Chris: It’s very often you’ve gotta come back and retrofit. Like, “Oh, now I see how this has come together. And so I wanna make sure that I have the right events firing and the right triggers so that we can gather,” you know, “user behavior data.” and so what our team did was they made the case that doing a—an analytics investment, it’s not front facing. You’re not gonna get any immediate, you know, marketing value or customer value out of that. But it’s a second order game because once you do start to learn about what your users are doing, you’re gonna make much more informed decisions about what comes next. And so you could actually think about an analytics cleanup as the baseline, the foundational layer that’s going to lead to something that’s really impactful in the future. 

Gina: Mm. 

Chris: So I think that’s another way you can get at this right? Path number one is, “Put the big rocks in and let the—let the littler things sort of be the sand that fills in the gaps.” Path two is “Take these smaller things and combine them together into a big rock and then figure out.” But you’ve gotta justify it. You’ve gotta figure out what is the business case and how do I say this is why I can represent to you my stakeholders that this thing that doesn’t seem like a business impacting thing actually is, and here’s why we need to go do it.

Gina: This requires very smart and savvy internal marketing, right? Cause no, no exec wants to hear, “Oh, the engineers are paying down tech debt. What does that even mean?”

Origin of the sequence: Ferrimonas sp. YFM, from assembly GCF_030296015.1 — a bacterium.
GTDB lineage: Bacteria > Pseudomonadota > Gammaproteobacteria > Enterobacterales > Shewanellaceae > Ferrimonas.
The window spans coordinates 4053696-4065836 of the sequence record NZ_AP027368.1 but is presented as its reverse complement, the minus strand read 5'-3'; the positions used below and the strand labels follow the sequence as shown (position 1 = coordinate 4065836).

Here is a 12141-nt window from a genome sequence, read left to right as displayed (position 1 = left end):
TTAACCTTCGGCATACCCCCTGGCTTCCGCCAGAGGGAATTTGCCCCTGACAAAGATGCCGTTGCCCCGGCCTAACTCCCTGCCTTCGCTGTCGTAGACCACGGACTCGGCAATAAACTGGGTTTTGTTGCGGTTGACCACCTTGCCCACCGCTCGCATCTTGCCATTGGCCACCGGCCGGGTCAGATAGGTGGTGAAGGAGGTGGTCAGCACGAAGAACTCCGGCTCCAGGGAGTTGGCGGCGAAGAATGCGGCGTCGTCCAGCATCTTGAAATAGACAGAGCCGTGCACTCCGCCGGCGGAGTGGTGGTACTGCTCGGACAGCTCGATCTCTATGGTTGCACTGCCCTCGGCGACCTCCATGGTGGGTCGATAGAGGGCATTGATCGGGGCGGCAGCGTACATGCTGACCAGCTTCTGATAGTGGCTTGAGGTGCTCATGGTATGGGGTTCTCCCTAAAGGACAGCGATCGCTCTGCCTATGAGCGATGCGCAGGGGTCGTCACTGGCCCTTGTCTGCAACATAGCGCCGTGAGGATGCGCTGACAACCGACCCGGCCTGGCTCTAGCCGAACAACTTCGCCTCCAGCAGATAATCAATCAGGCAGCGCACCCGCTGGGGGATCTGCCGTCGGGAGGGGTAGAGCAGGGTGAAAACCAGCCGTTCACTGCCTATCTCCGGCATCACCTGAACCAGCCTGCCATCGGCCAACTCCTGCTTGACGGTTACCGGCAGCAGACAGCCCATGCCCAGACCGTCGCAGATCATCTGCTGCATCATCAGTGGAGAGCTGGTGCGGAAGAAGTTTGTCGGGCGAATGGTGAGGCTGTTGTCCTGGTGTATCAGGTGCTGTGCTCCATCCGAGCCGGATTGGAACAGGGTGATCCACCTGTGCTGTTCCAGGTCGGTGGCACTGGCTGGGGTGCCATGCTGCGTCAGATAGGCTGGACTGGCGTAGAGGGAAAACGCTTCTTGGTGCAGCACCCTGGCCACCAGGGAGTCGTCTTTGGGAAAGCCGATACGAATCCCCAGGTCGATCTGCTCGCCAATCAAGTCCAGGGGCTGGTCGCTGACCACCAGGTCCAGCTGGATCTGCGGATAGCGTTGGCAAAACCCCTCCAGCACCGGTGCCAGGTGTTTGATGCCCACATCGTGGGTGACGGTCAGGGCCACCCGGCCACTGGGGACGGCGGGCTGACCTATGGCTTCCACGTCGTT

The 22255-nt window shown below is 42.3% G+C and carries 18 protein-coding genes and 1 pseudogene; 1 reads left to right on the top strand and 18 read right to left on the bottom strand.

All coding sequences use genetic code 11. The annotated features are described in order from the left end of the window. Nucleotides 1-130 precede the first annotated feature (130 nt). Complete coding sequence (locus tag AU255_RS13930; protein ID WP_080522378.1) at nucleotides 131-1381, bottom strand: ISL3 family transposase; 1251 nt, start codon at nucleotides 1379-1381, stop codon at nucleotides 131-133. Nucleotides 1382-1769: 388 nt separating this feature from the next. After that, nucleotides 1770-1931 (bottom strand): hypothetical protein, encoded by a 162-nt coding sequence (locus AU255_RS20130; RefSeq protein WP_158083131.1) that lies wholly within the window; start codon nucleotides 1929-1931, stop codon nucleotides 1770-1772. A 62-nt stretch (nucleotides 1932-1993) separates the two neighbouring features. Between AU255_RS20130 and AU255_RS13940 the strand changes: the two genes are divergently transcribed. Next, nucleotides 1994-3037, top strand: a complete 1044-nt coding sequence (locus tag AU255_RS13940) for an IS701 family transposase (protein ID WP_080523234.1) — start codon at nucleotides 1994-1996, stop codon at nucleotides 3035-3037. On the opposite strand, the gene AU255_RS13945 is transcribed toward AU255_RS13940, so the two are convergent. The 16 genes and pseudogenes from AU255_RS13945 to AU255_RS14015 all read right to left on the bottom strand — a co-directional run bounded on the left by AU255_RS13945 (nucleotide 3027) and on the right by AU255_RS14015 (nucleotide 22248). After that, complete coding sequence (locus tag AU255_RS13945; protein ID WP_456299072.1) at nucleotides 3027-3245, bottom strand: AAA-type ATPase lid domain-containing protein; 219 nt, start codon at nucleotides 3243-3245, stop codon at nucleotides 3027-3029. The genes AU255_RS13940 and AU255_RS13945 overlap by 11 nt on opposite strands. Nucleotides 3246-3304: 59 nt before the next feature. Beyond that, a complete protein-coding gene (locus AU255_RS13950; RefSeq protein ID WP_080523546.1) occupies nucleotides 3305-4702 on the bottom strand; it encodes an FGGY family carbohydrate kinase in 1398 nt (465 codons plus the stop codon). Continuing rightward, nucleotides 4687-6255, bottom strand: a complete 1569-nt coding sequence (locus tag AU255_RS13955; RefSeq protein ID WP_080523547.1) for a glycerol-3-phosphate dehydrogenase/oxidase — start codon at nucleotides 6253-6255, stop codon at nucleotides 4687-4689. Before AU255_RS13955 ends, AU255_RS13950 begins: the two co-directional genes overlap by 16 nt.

Chris: You’re right. You know, you’re right.

Gina: Or “you’re just—you’re spending your time just getting more—why?” Right? Like so you really, you kind have to sell it as like, just like you said, you have to have. That business reason… 

Chris: Right. 

Gina: …you know, to, to justify it. I mean, I think any experienced product leader is gonna, or you know, any product leader really is gonna know analytics, you know, we didn’t get it perfectly before release. Analytics, getting analytics instrumented perfectly shouldn’t hold up the MVP going out to the world.

Chris: No, absolutely. 

Gina: But, Like Kate said, you know, it should be on the cutting room floor. And ideally that’s a fast follow, you know, there’s the like release and then there’s like a, you know, we talked a little bit about like a TikTok, that TikTok cadence of releases. Right? Right. We have the, the big stuff and then the—the cleanup.

Chris: The cleanup.

Gina: Right. 

Chris: And make sure that you’re, you know, your situation is solid under the hood, which is just as important. 

Gina: Yeah. I mean, in terms of, like, resource management, I think that there are times when, like, small wins can really benefit the team. You know, say if you have engineers or designers just grappling with this really complex problem and this long term project for months and months and they haven’t, like, shipped a thing in a while, it can feel nice. And I mean, I do this even just in my regular—just my to-dos throughout the day.” Let me just get a quick win.”